Eric Weddle, Will Hill form one of league's top safety tandems
The deal: According to ESPN’s Adam Schefter, former San Diego Chargers safety Eric Weddle has signed a four-year, $26 million deal with the Baltimore Ravens.
What it means for the Ravens: By signing free agent Eric Weddle, Baltimore has instantly created one of the league’s best safety pairings, teaming the former Charger up with Will Hill to create a versatile and talented duo.
Weddle has led the PFF rankings for safeties in two of the past four seasons, been in the top five in five of the past six seasons, and top 10 in six of the past seven. 2015 was his worst year since 2008, and the first time since that season that he has earned a negative grade against the run.
From 2009 to 2014, he earned a positive grade in every facet PFF measures during every single season of play for the Chargers, often with little help on that defense, acting like a crossing guard for other members of the San Diego secondary in addition to doing his own job.
At 31 years old, Weddle may be in the latter years of his career, but the bottom line is that he has been one of the league’s best safeties over an extended period of time, playing for a defense that has often been bad around him. He plays with the kind of clean feet to mitigate any affects of age on his game, and takes superior angles to the football and ball carrier when he decides to break on the play.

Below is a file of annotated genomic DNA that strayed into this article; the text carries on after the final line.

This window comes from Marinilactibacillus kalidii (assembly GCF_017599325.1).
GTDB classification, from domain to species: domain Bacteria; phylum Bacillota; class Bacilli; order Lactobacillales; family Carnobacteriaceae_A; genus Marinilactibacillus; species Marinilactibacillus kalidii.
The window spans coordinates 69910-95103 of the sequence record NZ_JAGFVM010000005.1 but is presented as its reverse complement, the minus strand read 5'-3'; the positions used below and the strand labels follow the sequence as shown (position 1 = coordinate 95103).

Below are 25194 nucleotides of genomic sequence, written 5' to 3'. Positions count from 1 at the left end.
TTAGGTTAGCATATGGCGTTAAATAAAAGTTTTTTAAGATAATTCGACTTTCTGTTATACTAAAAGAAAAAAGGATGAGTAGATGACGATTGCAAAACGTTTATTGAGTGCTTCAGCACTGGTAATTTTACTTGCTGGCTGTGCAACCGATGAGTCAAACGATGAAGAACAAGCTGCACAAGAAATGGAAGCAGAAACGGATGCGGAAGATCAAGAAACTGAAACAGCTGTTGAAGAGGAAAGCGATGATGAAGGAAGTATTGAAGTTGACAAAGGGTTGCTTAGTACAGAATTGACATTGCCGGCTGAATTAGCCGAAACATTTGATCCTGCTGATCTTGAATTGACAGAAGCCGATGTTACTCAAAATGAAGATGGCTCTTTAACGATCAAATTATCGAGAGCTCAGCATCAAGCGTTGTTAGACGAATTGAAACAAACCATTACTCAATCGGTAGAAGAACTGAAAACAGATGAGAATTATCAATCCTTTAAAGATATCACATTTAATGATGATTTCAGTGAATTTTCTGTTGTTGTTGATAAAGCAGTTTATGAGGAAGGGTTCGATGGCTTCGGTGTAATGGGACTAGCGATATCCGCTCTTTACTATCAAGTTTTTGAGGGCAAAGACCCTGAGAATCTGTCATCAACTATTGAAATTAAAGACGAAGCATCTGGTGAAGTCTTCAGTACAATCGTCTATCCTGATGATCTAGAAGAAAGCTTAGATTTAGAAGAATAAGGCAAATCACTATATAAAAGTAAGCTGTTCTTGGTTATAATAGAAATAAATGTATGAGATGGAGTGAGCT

High-level safeties can come in a few different guises, between high-level box safeties, elite single-high free safeties, and all-around safeties that can do it all. Weddle is of the Harrison Smith-style of do-it-all safety, which allows you to do a lot of different things on defense and doesn’t lock your secondary into any one set of coverages.
Will Hill has had his problems in keeping himself on the straight and narrow, but he has been impressive for the Ravens and Giants over the past three seasons, and gives Baltimore the chance to get creative with their safeties when paired with Weddle. Each member of the new duo has the ability to play deep, in the box, or each take a half of the field and match responsibilities. This means that the Ravens can play pretty much every coverage in the book with equal proficiency, and potentially become harder for an offense to diagnose and prepare for.
NFL offenses are only getting better at picking apart coverages, and having versatile safeties is a huge bonus to any defense in a league that is running short on them. The Ravens just added a second one to their roster, and Eric Weddle just might hold the password to unlocking the full potential of this Baltimore defense.